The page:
B. Mitigation. If a project has adverse impacts which render it unable to meet the permitting criteria, the applicant, the Department, or the District may propose measures which will mitigate for the otherwise unpermittable adverse impacts. If the Department or District determines that the proposed mitigation will offset or compensate for the adverse impacts to an extent which will make the project not contrary to the public interest, or clearly in the public interest if in an OFW, the project may then receive a permit.
Mitigation may not be considered "up front" or until project determined not to be permittable without mitigation, except for mining applications. Mitigation will not be evaluated until the Department or a District have first considered practicable alternatives to reduce or avoid the unpermittable aspects of a project, although the "the no project alternative" is not an acceptable modification. Mitigation is defined as measures which compensate for or enhance aspects of projects which do not meet permitting criteria. Appropriate mitigation proposals can consist of one or a combination of
However, mitigation may not be able to offset impacts in some cases, such as to offset significant degradation to Outstanding Florida Waters, when endangered species are adversely affected, or when there is a likelihood that the mitigation will not be able to successfully create, restore, or enhance a particular wetland type.
For projects which cannot meet the public interest or water quality criteria, an applicant may propose mitigation to offset the adverse impacts which otherwise make the project ineligible for a permit, in accordance with section 373.414(l)(b), F.S. Florida has a state-wide uniform wetland mitigation assessment method to determine the amount of mitigation needed to offset adverse impacts to wetlands and other surface waters and to determine the number of mitigation bank credits awarded and debited. The Unified Mitigation Assessment Method (UMAM) is described in Chapter 62-345, Florida Administrative Code. The method is binding on the department, the water management districts, local government and other governmental entities, in the form of an “exclusive and consistent process” for the evaluation of wetland and determination of mitigation amount. The type of wetland mitigation used to offset a project’s impact depends greatly upon the type of permitted impact and what wetland functions have been impacted. The mitigation plan for a permitted project often involves multiple types of mitigation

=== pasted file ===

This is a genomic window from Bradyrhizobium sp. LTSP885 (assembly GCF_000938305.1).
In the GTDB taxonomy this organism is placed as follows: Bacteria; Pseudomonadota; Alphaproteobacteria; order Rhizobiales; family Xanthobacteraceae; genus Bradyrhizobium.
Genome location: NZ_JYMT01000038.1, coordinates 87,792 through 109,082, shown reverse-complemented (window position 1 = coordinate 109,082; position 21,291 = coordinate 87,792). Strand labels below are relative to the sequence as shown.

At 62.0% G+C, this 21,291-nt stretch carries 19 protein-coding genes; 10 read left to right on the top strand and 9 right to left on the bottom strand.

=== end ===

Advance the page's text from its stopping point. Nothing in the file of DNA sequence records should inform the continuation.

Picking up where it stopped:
The procedures for evaluating mitigation proposals are contained in Sections 62-312.300 - .390, F.A.C. In all cases, reasonable assurance must be provided that mitigation can be successful, as determined on a case by case basis (see Sections 62-312.340 and 350, F.A.C.). When mitigation is determined to be appropriate, the mitigation proposal from an applicant must be in writing, and will not restart the 90 day processing time clock.
Off-site mitigation is appropriate in some instances, such as road corridors and utility alignments, but typically requires higher mitigation ratios than on-site mitigation. In addition, off-site mitigation must be determined to offset the otherwise unpermittable aspects of the project, which typically requires that the mitigation be as close as possible to the site of impact and within some waterbody or same drainage basin as affected waters.
Preservation of mitigation sites may be required to ensure that the site will remain undisturbed for a time period sufficient to ensure that the site can become successful. Long term mitigation may be required to prevent future cumulative impacts and to provide r reasonable -assurance that the functions which are designed to be offset by the mitigation activity will continue into the future. Conservation easements and land conveyances may be considered as mitigation if they offset impacts that otherwise make the project unpermittable. Property restrictions on uplands can be appropriate when they will protect wetland functions.
The rule (Section 62-312.390, F.A.C.) contains detailed information which is required for applicants to provide reasonable assurance of financial responsibility sufficient to ensure the success of the mitigation activity, including monitoring and contingency efforts when the estimated cost of the mitigation is $25,000 or more. The amount of the financial assurance must be 100% of the estimated cost of the mitigation.
The success criteria which must be met include:
When making a success determination, climatic conditions will be considered. A comparison to reference waters is required when insufficient information exists to judge success. Reference waters must be sufficiently similar to mitigation site, but do not need to exactly duplicate conditions at the mitigation site.
Permits are usually good for 5 years, but the length of the permit may be extended up to 25 years. Permits with a 5 year or greater duration are reviewed and updated at 5 year increments. A permit may not be extended or renewed once expired. Permits are issued to a specific person and do not "run with the land". Transfer of a permit is possible only when approved in writing by the Department or District.
Modifications of permits can be made, and are evaluated with respect to whether the modification is considered minor or major. Minor modifications do not have the potential to change the environmental impact of a project, and can be evaluated for a $250 processing fee. Major modifications have the potential to have new environmental impacts and are evaluated upon payment of a complete new application fee equivalent to a new permit application. The submittal of a major modification request and application fee will restart the 90 day time clock and will be evaluated as a new application, including the potential for new public notices.
Last updated: September 23, 2013
2600 Blair Stone Road M.S. 3500
Tallahassee, Florida 32399
850-245-8336 (phone) / 850-245-8356 (fax)